> vertical and some steeper sections. There are no mile long hills here. Should I focus more on the
    > short hill intervals or distance. I am also training in higher gears than I will have on the DR.
    > Does this work? My training time is limited these days and only one month left.
    >
    > TIA,
    >
    > Ken
    >
    >
    >

    I've done them both. DR has more climbing, steeper gradients, longer grades and is at a
    significantly higher altitude. Base [lowest] altitude is at Markleeville - 5500'; Turtle Rock s/f is
    6000. The grades are anywhere from 9-14 miles long and average 6-7%, with some pitches up into the
    hi-teens. I really don't know what you're going to be able to adequately substitue for that kind of
    riding back in MI. When I was doing it regularly, the group I rode with spent many hours/miles on
    steep climbs of at least a mile, and would try to string as many of them together in a ride as was
    possible. We were in the Bay Area of NorCal, with a couple of mountains [Diablo & Hamilton] and a
    healthy number of ridge lines with testy climbs. Being on the flat lands doesn't give you much to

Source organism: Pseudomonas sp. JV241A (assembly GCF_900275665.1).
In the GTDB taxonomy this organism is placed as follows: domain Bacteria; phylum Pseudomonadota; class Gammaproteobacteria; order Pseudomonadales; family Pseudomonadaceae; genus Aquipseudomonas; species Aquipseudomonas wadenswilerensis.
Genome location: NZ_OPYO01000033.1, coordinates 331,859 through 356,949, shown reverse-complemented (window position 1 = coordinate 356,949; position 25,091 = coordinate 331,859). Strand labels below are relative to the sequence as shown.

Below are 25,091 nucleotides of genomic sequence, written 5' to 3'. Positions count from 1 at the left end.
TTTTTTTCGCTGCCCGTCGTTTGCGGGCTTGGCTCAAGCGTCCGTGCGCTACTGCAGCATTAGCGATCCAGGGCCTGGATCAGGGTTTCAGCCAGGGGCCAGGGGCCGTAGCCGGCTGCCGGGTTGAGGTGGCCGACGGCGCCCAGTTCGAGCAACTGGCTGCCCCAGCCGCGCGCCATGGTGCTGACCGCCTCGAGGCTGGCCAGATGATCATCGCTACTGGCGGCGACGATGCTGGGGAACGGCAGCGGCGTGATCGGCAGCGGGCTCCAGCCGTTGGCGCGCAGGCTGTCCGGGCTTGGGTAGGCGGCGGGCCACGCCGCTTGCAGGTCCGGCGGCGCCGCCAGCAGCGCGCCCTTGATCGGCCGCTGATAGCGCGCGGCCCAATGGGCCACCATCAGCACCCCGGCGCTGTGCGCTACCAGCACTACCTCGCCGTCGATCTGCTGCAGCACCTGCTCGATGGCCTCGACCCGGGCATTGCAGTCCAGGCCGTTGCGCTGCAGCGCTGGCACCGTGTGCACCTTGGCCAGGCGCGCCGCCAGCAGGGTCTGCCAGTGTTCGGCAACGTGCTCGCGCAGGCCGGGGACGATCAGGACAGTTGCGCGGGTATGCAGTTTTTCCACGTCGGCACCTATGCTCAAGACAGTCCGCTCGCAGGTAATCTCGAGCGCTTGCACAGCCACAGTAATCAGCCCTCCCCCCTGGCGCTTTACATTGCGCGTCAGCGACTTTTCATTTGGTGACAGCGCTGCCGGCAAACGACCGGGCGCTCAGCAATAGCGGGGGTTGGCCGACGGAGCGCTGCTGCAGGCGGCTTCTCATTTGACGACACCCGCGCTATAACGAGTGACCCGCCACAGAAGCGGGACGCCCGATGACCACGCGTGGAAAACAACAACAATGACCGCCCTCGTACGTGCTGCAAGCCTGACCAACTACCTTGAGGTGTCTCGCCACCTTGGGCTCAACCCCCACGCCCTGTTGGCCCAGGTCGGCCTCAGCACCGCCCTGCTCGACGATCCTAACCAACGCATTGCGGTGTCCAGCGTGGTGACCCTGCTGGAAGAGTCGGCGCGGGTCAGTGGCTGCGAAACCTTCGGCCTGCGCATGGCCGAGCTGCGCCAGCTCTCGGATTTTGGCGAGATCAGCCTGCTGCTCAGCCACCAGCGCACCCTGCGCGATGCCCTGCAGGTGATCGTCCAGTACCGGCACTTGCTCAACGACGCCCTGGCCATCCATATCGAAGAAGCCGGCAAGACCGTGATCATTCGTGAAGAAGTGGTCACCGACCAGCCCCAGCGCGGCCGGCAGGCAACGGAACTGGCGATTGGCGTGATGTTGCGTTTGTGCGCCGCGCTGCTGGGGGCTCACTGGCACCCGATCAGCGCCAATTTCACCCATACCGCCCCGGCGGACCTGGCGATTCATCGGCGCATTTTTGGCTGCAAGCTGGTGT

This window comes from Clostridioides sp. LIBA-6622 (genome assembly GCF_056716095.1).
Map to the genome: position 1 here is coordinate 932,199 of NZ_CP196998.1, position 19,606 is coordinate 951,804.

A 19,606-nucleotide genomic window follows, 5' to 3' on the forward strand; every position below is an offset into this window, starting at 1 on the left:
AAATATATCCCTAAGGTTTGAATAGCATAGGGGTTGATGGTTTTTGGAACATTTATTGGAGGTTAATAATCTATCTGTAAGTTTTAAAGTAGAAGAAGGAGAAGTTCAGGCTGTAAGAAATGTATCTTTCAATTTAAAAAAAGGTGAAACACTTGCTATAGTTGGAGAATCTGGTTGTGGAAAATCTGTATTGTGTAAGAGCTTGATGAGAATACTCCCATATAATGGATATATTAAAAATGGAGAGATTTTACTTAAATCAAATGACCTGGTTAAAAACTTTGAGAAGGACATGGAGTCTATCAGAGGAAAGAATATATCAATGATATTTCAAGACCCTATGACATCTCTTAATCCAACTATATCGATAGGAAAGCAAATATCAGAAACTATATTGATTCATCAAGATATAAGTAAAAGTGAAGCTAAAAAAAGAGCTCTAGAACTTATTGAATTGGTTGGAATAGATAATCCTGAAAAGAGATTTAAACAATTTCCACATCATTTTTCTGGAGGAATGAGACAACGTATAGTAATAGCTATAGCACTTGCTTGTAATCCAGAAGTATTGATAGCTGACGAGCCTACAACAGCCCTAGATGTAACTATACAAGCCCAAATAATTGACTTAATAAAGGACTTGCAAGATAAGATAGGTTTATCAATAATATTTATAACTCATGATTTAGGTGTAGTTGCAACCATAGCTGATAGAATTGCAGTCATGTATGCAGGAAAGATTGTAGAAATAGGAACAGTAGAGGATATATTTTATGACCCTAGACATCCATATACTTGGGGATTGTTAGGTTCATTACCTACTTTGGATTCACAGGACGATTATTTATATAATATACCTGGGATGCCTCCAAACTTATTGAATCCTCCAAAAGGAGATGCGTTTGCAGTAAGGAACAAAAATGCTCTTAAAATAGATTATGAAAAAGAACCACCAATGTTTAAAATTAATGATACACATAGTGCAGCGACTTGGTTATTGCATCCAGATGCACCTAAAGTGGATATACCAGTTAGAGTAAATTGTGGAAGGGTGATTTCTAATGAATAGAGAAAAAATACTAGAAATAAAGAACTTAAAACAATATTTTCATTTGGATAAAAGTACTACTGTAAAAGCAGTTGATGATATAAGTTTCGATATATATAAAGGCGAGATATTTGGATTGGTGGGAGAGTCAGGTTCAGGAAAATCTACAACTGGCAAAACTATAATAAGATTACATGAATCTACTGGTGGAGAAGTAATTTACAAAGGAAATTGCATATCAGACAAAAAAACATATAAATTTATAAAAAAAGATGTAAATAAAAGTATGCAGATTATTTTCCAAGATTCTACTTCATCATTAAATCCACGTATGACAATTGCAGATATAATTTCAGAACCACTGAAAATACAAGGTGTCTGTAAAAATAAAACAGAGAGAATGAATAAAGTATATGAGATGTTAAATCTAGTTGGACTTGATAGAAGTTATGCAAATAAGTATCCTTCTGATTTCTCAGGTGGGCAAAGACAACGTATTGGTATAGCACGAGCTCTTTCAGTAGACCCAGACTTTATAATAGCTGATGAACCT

work with. You asked about a choice between hill intervals or distance; you are going to need BOTH!
    I'd be doing as many testy little climbs as I could find and string together into a 100 mile route.
    I'd do that route as many times as possible. You are definitely going to need the "stretch".

    Good luck.
    --
    Doug Goodwin YMMV

    "We have met the enemy, and they is us." - Pogo __o _`\<,_ (*)/ (*)
     
  3. "Kendall" <ckensto(nospam)@comcast.net> wrote in message
    news:<[email protected]>...
    > I moved to Ann Arbor Michigan this past year from Seattle. I was fortunate enough to get a ticket
    > for the CA deathride but am wondering if I can really ..... focus more on the short hill intervals